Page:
Articles Tagged with Philanthropy

5.7.19At 65, Americans are shifting their focus from accumulating to giving of time and resources. It seems like a natural progression: after living for more than six decades, there’s a greater understanding of what matters.

The generosity of the 50 million Americans over 65 may be in part because of their perspective, but it may also reflect their controlling more assets and having a higher net worth than any prior generation. The Federal Reserve says that the average net worth for Americans age 65-74 is $1,066,000. The median American net worth is $224,000.

The Denver Post reports in the article “On Philanthropy: Giving in the last third of life,” that older Americans are the most generous generational group in the country. Those born before 1964 are responsible for almost 70% of all charitable giving.

Money giftToday, with smaller families and more women choosing not to have children, “the dynamic has changed pretty significantly for the generation of baby boomers. The option of doing something charitably significant with their estates is a change,” he said.

The New York Times recently touched on the subject of estate planning without a family.  It is an important topic for those without future generations to inherit their assets. If this issue affects you or someone you know, then be sure to read the article titled “In Estate Planning, Family Isn’t Always First.

In the beginning and in the end, estate planning is always about disposing of your assets. Both in popular imagination and in the laws on the books, this commonly means the how and why of giving it to family members. Nevertheless, even with no lineal heirs to inherit your assets, there remains important decisions to be made. Optimistically, this means the sky is the limit.

Th Picking the right charity can be so complicated that it makes picking stocks look easy.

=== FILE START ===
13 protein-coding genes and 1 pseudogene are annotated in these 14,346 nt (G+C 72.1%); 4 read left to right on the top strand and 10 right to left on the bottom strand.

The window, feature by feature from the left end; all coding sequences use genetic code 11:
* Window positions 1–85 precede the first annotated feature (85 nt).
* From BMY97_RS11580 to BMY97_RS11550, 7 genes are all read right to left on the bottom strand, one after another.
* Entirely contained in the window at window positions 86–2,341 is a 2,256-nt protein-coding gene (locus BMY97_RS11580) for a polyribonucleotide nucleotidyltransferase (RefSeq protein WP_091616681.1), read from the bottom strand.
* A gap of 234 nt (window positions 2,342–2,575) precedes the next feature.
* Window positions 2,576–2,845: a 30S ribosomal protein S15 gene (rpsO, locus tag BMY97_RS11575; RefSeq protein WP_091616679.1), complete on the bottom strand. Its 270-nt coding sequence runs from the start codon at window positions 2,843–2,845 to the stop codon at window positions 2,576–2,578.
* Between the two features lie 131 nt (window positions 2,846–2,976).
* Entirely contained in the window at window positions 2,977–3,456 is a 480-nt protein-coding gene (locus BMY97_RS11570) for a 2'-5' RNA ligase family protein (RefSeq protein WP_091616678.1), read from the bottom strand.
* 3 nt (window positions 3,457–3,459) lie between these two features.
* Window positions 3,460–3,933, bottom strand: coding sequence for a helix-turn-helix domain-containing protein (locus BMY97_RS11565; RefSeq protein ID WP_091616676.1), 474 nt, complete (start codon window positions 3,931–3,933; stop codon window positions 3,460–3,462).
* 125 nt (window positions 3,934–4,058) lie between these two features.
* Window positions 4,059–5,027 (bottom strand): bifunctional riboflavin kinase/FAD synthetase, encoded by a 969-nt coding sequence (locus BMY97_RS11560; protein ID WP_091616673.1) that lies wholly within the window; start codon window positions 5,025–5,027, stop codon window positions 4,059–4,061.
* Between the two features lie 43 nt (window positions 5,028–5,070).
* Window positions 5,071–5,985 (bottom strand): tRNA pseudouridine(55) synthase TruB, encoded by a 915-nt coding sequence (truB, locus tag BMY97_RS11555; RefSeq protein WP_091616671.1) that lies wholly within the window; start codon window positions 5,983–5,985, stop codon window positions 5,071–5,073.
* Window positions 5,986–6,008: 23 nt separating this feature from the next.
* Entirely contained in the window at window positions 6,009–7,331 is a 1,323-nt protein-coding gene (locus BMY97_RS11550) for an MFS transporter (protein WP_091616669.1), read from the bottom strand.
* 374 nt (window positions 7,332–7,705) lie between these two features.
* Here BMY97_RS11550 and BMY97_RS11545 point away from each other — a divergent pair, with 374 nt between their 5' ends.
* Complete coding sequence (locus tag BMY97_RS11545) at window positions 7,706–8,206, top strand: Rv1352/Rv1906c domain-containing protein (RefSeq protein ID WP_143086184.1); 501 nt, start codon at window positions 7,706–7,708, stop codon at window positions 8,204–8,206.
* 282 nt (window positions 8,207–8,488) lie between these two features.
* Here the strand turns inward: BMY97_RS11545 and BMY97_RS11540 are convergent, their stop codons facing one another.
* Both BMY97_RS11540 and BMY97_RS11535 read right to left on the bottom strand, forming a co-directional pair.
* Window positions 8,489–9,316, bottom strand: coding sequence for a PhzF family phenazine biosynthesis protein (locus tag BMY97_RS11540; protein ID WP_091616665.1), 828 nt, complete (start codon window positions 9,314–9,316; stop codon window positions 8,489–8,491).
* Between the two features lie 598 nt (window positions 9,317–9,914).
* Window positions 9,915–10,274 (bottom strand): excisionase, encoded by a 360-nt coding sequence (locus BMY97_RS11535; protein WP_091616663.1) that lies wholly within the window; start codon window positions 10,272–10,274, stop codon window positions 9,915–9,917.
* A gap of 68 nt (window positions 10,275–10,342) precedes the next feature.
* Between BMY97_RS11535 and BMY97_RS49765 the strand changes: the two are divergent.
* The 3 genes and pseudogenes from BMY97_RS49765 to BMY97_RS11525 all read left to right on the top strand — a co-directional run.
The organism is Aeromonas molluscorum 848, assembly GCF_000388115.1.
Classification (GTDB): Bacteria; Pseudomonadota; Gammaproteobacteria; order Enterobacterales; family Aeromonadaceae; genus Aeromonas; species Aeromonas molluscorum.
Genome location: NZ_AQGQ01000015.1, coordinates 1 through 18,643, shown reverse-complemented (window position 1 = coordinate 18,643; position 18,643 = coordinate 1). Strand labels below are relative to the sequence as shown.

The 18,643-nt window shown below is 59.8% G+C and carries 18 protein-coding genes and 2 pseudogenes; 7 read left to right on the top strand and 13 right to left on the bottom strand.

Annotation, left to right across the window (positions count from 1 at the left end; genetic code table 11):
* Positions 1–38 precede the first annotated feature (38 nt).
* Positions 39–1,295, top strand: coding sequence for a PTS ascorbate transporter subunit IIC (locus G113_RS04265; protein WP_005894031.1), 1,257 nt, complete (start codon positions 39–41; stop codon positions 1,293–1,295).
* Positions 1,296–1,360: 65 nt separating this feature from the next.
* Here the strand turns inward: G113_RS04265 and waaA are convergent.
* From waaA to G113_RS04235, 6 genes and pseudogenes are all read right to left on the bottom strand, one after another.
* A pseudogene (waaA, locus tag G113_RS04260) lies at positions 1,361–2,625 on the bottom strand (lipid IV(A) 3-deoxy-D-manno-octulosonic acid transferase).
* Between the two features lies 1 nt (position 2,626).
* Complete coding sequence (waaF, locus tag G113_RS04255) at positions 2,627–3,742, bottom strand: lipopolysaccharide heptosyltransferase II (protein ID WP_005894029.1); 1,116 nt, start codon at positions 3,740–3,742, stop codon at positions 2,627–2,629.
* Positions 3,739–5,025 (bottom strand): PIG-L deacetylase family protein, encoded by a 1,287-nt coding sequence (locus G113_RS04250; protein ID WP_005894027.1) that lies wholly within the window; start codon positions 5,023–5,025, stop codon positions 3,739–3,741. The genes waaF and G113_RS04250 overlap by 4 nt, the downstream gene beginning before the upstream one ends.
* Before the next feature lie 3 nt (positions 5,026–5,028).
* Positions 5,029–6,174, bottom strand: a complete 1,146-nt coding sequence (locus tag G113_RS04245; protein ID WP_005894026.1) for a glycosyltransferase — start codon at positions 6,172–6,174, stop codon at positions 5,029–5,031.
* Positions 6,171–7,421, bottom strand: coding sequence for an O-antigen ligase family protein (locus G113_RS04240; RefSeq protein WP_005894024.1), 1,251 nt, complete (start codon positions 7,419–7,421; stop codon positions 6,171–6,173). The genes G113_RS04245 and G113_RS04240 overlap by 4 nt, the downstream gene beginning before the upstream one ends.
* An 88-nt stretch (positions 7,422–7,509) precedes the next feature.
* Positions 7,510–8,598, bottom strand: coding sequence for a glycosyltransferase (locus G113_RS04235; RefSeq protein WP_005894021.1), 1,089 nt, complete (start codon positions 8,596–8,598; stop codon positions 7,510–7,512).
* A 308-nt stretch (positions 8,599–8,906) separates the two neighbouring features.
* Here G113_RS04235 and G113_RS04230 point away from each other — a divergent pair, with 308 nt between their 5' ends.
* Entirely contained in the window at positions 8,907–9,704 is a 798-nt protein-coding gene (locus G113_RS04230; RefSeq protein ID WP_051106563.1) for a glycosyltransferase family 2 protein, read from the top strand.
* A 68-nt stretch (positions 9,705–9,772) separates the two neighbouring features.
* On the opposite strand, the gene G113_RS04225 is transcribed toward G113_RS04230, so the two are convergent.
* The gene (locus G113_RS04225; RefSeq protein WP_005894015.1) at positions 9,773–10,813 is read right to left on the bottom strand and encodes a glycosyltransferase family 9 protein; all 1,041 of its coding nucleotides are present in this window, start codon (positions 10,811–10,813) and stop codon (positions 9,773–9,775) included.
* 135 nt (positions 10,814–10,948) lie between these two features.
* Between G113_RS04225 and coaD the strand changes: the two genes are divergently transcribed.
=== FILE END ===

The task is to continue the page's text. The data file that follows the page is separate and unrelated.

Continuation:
When you give to charity, do you ever wonder if your donation is really going where it's intended? Or if your gift is doing the work you intended?

If you are wrestling with these and similar questions, you may be interested in a recent article in The New York Times titled “Donating, and Making Sure the Money Is Put to Work.

Money tree[Donor-advised funds] promise a number of advantages over foundations, such as lower annual costs, more privacy and no required minimum payout each year. A big difference between the two is control.

Running a charitable foundation can be richly rewarding, yet exhausting. Now there is a popular alternative to a full foundation and a move to collapse back into what is known as a donor-advised fund.

If you or your family run a charitable foundation and are considering this alternative, The Wall Street Journal had a few points to consider in a recent article titled “Risks to Consider With Donor-Advised Funds.”

ThAbout 50 years ago, only 5% of the total assets of America's largest 50 foundations were held by spend-downs. In 2010, that number had risen to 24%, according to Bridgespan Group in Boston.

Today's charitable foundations seem to be shifting from maintenance for longevity to spending down and winding up.

This trend was identified in a recent article in The Wall Street Journal titled “The Rise of Spend-Down Philanthropy.” The hard numbers in the article come from an analysis by the Bridgespan Group which found a marked jump in spend-downs. As reported there, “About 50 years ago, only 5% of the total assets of America's largest 50 foundations were held by spend-downs. In 2010, that number had risen to 24%, according to Bridgespan Group in Boston.”

A-gift-for-you-1105757-sGiving back is about linking passion with action, and it does not have to be complex—but it does have to be well thought out to be effective.

As many well-to-do but generous Americans can attest, your philanthropy can do more than just help the cause or causes important to you. So why not bless your family as well as your charities as part of your legacy?

To make philanthropy a part of your legacy, you do not have to be a Carnegie to have your name put on this or that building. For most of us, our family is our most important and lasting legacy. Consequently, philanthropy can be what binds a family together and passes down real enduring values to the younger generations, all while doing tangible good today.

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